Dia de los Muertos

Nike is dropping a 2009 sneaker package inspired by Day of the Dead for November. They are the Dunk Low, Dunk High, and an Air Max 90. To say the least, I don’t like them. If I had to choose it would be the Dunk High pair, just for the sole.

Where are the sugar skulls and how am I suppose to know the Max 90 is Day of the Dead inspired?

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Nike Dunk Low

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Nike Dunk High

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Nike Air Max 90

 Yes, the Day of the Dead symbols are there with the flowers and skulls. Purple and orange, really? That screams Halloween not Dia de los Muertos. The original Dia de los Muertos sneakers were a pinch better but it’s the same color.

 This does NOT look Mexican inspired. I’m not Mexican, but I’m offended. If you know the meaning behind this holiday the shoes wouldn’t look like this. Keep reading, go on.

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Original Sneakers

Actually they’re not better. The Aztec culture embraced death and thought of it as “rebirth” and moving forward. It’s celebrated in a positive light. Unlike Halloween which is celebated with witches, monsters and demons. In case you were wondering, it’s not the same holiday.

Day of the Dead artwork symbolizes the duality of life. Alive and dead. It tries to teach us to accept death as a part of life and not fear it. So shouldn’t the shoes look more beautiful? Looking at the beauty in something so ugly as death.

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Sugar Skulls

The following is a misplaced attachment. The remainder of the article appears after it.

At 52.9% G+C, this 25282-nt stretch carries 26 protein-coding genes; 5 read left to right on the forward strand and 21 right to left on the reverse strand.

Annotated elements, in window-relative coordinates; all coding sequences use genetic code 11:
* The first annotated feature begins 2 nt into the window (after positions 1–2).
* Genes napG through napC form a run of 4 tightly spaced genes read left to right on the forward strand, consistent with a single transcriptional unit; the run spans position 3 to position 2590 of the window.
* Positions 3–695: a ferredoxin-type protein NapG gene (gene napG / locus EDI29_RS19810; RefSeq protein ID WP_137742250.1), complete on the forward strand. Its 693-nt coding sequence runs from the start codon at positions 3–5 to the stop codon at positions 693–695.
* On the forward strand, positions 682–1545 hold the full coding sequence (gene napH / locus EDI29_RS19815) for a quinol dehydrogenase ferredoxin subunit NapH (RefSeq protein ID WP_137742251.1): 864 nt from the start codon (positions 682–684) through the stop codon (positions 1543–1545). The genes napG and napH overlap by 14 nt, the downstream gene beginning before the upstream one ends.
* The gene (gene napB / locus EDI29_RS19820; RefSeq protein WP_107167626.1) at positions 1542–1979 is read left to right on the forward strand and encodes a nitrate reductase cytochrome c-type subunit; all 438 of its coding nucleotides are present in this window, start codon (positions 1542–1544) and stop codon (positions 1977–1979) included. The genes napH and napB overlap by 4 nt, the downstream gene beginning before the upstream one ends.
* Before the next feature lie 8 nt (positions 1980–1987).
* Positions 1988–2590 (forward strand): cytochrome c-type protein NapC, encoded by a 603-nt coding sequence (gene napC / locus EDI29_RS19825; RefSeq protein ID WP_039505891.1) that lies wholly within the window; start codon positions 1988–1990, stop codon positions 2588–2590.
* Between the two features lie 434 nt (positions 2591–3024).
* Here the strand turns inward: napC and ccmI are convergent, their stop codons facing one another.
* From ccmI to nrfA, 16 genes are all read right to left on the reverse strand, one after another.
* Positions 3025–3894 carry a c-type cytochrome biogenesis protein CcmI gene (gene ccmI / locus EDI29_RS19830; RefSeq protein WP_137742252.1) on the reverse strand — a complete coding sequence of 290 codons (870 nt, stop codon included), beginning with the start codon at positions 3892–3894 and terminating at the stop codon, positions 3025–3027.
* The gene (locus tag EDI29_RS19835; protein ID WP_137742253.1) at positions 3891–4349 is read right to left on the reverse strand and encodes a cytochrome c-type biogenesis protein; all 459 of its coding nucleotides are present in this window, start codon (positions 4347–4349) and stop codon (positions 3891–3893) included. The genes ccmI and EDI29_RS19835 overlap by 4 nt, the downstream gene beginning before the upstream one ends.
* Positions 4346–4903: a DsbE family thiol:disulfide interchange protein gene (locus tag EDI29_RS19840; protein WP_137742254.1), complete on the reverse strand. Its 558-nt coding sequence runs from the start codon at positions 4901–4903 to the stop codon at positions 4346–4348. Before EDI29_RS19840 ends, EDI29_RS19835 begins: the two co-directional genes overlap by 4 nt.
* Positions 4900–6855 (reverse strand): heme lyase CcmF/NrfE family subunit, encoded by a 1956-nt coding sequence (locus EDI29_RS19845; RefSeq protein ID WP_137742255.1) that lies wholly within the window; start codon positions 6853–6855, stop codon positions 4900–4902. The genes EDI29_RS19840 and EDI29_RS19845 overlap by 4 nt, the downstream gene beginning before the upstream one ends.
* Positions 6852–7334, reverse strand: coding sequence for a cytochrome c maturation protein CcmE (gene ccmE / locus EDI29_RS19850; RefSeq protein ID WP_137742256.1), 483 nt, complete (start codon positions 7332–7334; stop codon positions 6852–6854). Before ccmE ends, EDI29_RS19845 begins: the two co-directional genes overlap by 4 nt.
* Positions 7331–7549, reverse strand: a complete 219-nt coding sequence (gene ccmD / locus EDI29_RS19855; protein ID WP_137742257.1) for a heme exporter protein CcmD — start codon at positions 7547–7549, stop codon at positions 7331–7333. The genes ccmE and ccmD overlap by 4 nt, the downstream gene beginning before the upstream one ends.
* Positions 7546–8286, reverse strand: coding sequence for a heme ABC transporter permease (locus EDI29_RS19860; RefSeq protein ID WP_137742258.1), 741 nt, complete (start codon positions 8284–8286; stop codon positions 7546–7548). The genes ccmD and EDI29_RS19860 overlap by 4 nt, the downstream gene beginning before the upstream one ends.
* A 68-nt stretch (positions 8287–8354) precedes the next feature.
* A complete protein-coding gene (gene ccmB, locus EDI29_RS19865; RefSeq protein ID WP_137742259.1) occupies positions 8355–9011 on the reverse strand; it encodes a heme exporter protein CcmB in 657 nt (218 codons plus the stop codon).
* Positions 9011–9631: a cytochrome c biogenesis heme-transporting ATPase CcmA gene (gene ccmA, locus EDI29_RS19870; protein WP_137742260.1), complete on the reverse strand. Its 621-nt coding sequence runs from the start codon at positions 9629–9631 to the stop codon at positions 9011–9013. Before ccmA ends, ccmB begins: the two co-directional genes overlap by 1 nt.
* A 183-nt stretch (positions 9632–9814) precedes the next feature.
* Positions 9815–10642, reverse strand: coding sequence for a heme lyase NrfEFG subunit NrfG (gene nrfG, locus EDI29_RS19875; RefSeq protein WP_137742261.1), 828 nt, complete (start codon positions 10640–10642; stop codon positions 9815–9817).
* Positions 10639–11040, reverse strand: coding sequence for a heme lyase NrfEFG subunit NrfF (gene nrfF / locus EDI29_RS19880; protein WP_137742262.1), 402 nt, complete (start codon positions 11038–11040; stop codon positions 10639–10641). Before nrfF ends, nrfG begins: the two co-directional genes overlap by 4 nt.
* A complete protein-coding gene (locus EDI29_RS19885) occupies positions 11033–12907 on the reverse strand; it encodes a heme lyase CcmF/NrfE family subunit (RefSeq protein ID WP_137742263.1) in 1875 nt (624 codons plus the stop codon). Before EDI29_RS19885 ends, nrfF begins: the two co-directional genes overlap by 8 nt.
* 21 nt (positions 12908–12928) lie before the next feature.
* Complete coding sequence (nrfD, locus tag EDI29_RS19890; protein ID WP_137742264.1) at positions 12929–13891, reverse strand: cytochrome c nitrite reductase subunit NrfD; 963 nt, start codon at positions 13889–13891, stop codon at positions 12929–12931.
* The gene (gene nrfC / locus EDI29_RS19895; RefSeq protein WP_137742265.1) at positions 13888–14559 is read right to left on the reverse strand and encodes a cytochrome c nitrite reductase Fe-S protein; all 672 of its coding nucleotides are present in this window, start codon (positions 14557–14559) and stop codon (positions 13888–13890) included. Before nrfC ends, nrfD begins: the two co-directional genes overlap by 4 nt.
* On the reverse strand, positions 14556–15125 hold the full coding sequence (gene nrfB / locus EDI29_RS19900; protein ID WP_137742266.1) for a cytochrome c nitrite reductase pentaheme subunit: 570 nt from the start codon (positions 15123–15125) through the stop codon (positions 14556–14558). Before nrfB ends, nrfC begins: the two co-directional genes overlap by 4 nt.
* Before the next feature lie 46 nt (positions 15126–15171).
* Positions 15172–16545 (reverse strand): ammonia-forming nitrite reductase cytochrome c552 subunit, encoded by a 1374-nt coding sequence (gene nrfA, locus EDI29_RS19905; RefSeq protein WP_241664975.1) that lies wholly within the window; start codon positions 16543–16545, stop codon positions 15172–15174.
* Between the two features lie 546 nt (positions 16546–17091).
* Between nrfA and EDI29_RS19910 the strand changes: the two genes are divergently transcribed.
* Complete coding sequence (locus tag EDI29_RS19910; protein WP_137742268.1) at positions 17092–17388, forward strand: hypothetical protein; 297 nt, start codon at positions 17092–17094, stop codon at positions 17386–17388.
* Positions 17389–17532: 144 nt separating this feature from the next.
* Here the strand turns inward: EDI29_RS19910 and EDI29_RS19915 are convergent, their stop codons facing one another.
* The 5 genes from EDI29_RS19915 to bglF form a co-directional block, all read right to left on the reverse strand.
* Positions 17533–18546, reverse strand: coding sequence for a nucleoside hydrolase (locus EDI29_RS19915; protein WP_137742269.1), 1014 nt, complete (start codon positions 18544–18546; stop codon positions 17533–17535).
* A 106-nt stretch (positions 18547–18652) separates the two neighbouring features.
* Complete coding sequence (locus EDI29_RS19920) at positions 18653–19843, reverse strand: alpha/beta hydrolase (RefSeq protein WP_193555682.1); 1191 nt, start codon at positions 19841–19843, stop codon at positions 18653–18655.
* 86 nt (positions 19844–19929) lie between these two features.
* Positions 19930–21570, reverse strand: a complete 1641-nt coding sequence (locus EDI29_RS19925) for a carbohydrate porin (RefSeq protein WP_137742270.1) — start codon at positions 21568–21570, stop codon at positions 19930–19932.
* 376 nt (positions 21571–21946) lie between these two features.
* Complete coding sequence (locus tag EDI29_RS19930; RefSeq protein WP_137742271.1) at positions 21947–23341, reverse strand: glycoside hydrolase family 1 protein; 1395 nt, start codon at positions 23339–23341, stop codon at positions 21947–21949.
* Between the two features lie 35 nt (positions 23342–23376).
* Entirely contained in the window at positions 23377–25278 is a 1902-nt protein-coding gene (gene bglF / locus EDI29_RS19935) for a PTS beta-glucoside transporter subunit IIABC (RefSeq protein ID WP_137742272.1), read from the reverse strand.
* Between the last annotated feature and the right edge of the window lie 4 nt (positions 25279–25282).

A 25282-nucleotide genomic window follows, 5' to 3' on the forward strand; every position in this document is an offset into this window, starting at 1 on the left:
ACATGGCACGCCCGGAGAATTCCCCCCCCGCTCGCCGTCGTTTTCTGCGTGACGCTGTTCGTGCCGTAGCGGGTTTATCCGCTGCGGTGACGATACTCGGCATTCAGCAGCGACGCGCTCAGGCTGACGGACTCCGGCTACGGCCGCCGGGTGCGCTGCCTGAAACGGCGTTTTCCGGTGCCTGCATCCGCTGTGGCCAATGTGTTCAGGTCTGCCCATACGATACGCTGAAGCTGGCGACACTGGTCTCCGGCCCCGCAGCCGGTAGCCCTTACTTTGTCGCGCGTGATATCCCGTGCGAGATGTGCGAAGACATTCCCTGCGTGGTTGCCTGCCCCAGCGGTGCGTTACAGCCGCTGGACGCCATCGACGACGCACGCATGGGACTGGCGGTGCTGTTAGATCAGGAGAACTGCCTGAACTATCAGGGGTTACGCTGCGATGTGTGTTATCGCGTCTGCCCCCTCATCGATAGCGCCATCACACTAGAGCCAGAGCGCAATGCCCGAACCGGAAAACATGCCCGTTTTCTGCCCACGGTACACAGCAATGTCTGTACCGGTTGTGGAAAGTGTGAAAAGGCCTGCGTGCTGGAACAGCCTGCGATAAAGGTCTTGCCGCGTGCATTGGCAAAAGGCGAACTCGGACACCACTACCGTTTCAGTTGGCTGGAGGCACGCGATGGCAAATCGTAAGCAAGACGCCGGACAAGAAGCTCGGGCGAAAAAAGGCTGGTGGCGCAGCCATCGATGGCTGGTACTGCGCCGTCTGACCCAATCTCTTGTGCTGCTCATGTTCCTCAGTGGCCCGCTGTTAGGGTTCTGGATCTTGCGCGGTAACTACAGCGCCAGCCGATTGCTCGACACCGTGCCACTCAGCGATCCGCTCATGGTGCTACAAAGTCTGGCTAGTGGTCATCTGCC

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More Sugar Skulls

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2 Responses to “Dia de los Muertos”

  1. Jennifer Guzman

    Interesting post…

    I really like the concept, but judging from the shoes (most of them), I don’t feel like enough research was done, or I could be wrong. It could be more ‘pop’ than our (America’s generalization) of what “mexican” is. But, speaking on my personal behalf, I need to see more pizazz, more flavor, more wow-factor; something to catch our eye that’s different from the normal, American “wow”.

    In the ‘Nike dunk low,’ I like how clever the graphic of the skull is, how it’s a pattern, both web and lace like, but there’s too much white canvas as a whole…or at least a pop of red with the green, because just red, white, and blue is too Smerican in association.

    ‘The Nike dunk high’ as a shoe in whole is successful; a work of art, though of in all angles and harmony. That green check works; like a glow in dark ghost, within these prayers of a pattern.

    I don’t know about ‘Nike Air Max 90.’ Could be the photo angle, but it just looks like a psychedelic disco print.

    Those converse-like Sugar skulls makes me think ‘princess-punk,’ which I personally like in the way this one is executed. It’s details are the focus of this execution, which work. Mexican altars are bright and elaborate; detailed, cared-for, unlike the traditional black and white, quiet, low-key mourning of the American take on it. The pop of pink inside work well, also with the tiny black stars.

    the ‘addidas’ Sugar skull screams Hawaiian print at first glance. It’s more graffiti-like and clean at the same time. Perhaps even a red sole and red stripes would be the next step to getting merging some bold with the delicate print and light blue background.

  2. Josmari Rodriguez

    Thank you for commenting. I’m glad you agree with me because I really am disappointed. The last two sneakers were the only shoes I found that are closer to what it should look like although it may need something more coming from your illustrator point of view. I do thing the Addidas should have a colored sole. Maybe you should do some work for sneakers, it doesn’t seem like a Mexican or any other latinos worked on this at all.

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